It’s no surprise that the financial crisis of 2008 left the financial sector in a veritable uproar. Often referred to as “The Great Recession,” it was the most significant economic downturn in history since the Great Depression that followed the 1929 stock market crash.
Officially lasting from December 2007 until June 2009, the Great Recession also refers to the subsequent global recession. During the recession, the US gross domestic product (GDP) declined by 0.3 percent in 2008 and 2.8 percent in 2009, while in October 2009 the unemployment rate soared up to 10.2 percent.
But what was behind the disaster? How did we let it get to that point and what pushed us over the edge, causing such a massive economic downturn to occur?
Lack of Government Regulation
In a published report from 2011 by the Financial Crisis Inquiry Commission (made up of six Democrats and four Republicans), the financial crisis of 2008 could have been avoided. In their report, the committee members released several contributing factors that, if handled differently, could have prevented the financial downturn. For instance, the inability (or perhaps unwillingness) of the Federal Reserve to regulate the financial services industry resulted in the Fed’s inability to stop the problems with subprime mortgage lending.
The Subprime Mortgage Crisis
The subprime mortgage crisis is one of the most important factors that caused the resulting recession in 2008. Subprime mortgages are typically offered to people with lower credit scores (typically in the low 600s or below). These types of loans are a higher risk for lenders, as it’s less likely the borrower will be able to repay the loan.
But during the booming home market of the early 2000s, mortgage brokers were doling out more and more subprime mortgages, often for homes that would-be homeowners couldn’t really afford. These bonds were then sold to investment banks, packaged up with thousands of other similarly risky investments from all across the country. Meanwhile, these packages were given a AAA rating by the ratings companies (meaning they were considered extremely low-risk), which was simply wrong.
Original projections by the ratings companies of failures in these sub-prime mortgage loans were based on a minor but important detail. It has been theorized that ratings companies assumed that a failure in one area (say, lots of defaults in Boston) would not coincide with failures in other areas (say, Los Angeles or Seattle). It was this diversity in these packages that likely caused ratings companies to give the AAA rating; if one area failed, how could all the areas fail? Because of the AAA ratings, investors and investment banks continued to purchase these risky packages, causing the housing market demand to continue to increase.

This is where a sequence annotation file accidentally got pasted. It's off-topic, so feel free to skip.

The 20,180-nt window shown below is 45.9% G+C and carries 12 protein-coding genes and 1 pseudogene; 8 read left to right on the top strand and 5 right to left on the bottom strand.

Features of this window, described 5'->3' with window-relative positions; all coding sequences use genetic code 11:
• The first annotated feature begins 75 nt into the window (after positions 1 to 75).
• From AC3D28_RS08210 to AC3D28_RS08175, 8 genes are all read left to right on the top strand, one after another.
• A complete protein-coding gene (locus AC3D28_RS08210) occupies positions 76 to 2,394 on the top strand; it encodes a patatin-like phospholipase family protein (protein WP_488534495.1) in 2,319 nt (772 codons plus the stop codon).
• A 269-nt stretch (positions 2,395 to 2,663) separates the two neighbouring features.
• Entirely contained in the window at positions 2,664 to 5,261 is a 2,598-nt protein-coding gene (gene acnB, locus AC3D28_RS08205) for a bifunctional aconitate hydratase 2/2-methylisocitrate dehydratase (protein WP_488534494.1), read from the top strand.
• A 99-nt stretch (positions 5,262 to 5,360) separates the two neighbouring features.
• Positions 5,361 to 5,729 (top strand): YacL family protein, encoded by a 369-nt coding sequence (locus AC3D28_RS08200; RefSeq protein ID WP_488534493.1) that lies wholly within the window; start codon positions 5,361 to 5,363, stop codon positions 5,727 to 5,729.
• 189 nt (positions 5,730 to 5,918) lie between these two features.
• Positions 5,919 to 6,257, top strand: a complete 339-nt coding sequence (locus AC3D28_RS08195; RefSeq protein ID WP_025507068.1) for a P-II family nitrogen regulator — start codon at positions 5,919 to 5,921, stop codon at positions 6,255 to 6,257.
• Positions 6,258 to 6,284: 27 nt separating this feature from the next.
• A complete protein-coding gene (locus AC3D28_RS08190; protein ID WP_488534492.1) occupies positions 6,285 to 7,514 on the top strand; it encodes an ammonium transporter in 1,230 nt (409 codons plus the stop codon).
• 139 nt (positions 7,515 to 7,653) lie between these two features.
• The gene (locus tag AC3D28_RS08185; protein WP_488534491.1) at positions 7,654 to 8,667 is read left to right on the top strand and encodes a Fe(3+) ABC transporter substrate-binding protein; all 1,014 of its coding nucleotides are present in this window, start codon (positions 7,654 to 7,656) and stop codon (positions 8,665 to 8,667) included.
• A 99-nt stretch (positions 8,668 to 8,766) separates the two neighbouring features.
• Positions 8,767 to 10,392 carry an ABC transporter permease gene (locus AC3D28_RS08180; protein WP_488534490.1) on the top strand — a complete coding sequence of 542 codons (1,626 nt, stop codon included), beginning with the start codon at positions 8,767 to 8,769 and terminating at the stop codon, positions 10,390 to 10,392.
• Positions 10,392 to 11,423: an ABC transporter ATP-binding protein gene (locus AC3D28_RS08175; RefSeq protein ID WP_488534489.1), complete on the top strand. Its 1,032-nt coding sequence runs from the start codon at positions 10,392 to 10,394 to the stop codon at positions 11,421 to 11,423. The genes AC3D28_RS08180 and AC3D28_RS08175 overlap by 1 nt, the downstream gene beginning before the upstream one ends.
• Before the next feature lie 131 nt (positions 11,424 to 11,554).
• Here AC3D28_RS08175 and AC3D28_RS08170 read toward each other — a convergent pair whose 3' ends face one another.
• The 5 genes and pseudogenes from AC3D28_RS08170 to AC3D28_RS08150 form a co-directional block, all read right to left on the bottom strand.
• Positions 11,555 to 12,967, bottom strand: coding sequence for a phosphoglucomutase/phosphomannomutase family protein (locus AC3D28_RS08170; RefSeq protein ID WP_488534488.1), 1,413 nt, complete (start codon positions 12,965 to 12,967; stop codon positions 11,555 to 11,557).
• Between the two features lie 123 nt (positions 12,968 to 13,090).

The Federal Reserve began raising interest rates in 2004 in an attempt to slow down the booming housing market, going from below 2 percent to more than 5 percent by June 2006. This raised monthly payments for people holding interest only or other types of subprime mortgages, causing many to no longer be able to afford their payments.
But because of accompanying falling housing prices, in many cases, homes turned out to not be worth what borrowers had paid for them. This perfect storm meant that when homeowners were unable to make their monthly payments nor able to sell their homes for a profit, the only available option was to default on the loan.
With this burst of the housing bubble and subsequent decline in the housing market, the mortgage-backed securities that investors had been purchasing from banks (the aforementioned AAA-rated securities) began to swiftly decline in value.
Bankruptcy for Investment Banks
As the economy began to tank in response to the subprime mortgage crisis, the government attempted to intervene and hopefully prevent further economic collapse.
President Bush issued a stimulus package in February 2008, lowering taxes, providing rebates, and increasing loan limits in federal loan programs like Fannie Mae and Freddie Mac. This was supposed to result in more home sales and an economic boost.
However, the problems were far from over. In March 2008, the large investment banking firm Bear Stearns collapsed, blaming its problems on the investments it made in subprime mortgages. By September, the financial giant Lehman Brothers filed for bankruptcy, which was in the largest bankruptcy filing ever in United States history.
The reverberations of the financial crisis were felt in the United States and in the rest of the world well beyond the official “end” of the recession in 2009. An increase in financial regulations soon began, intended to protect the economy from another recession and prevent predatory lending tactics.
Some argue that the repeal of the 1933 Glass-Steagall Act in the 1990s contributed to the Great Recession in 2008. Its removal allowed many of the larger financial institutions to merge, setting the scene for these so-called “too big to fail” government bailouts later.
Many now believe that the 2008 financial crisis could have been prevented with more regulation and oversight by the federal government. The 2008 collapse was a complicated collection of problems that resulted in years and years of crisis, from which the economy still hasn’t completely recovered.